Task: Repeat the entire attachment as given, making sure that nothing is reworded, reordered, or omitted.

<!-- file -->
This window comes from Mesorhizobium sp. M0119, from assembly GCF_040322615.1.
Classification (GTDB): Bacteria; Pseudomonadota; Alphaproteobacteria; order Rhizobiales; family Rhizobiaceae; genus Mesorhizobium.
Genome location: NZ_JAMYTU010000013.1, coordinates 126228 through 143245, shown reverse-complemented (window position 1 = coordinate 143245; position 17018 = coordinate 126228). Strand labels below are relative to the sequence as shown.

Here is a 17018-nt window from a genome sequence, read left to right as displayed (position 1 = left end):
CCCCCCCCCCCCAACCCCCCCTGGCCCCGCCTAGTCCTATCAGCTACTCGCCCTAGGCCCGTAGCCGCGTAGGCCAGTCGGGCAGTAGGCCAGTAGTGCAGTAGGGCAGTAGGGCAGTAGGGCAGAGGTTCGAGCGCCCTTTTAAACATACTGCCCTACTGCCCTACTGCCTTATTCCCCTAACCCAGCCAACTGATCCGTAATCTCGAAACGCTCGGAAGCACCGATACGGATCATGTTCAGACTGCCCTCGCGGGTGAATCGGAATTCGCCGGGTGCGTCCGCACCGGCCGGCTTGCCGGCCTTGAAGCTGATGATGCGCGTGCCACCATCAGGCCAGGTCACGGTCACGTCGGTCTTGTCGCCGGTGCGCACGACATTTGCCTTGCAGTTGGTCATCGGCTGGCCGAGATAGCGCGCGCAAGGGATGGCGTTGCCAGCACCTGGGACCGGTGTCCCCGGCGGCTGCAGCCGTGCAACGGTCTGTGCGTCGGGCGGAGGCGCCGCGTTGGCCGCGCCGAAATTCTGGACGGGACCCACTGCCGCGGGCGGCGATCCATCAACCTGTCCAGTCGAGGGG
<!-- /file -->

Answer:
This window comes from Mesorhizobium sp. M0119, from assembly GCF_040322615.1.
Classification (GTDB): Bacteria; Pseudomonadota; Alphaproteobacteria; order Rhizobiales; family Rhizobiaceae; genus Mesorhizobium.
Genome location: NZ_JAMYTU010000013.1, coordinates 126228 through 143245, shown reverse-complemented (window position 1 = coordinate 143245; position 17018 = coordinate 126228). Strand labels below are relative to the sequence as shown.

Here is a 17018-nt window from a genome sequence, read left to right as displayed (position 1 = left end):
CCCCCCCCCCCCAACCCCCCCTGGCCCCGCCTAGTCCTATCAGCTACTCGCCCTAGGCCCGTAGCCGCGTAGGCCAGTCGGGCAGTAGGCCAGTAGTGCAGTAGGGCAGTAGGGCAGTAGGGCAGAGGTTCGAGCGCCCTTTTAAACATACTGCCCTACTGCCCTACTGCCTTATTCCCCTAACCCAGCCAACTGATCCGTAATCTCGAAACGCTCGGAAGCACCGATACGGATCATGTTCAGACTGCCCTCGCGGGTGAATCGGAATTCGCCGGGTGCGTCCGCACCGGCCGGCTTGCCGGCCTTGAAGCTGATGATGCGCGTGCCACCATCAGGCCAGGTCACGGTCACGTCGGTCTTGTCGCCGGTGCGCACGACATTTGCCTTGCAGTTGGTCATCGGCTGGCCGAGATAGCGCGCGCAAGGGATGGCGTTGCCAGCACCTGGGACCGGTGTCCCCGGCGGCTGCAGCCGTGCAACGGTCTGTGCGTCGGGCGGAGGCGCCGCGTTGGCCGCGCCGAAATTCTGGACGGGACCCACTGCCGCGGGCGGCGATCCATCAACCTGTCCAGTCGAGGGG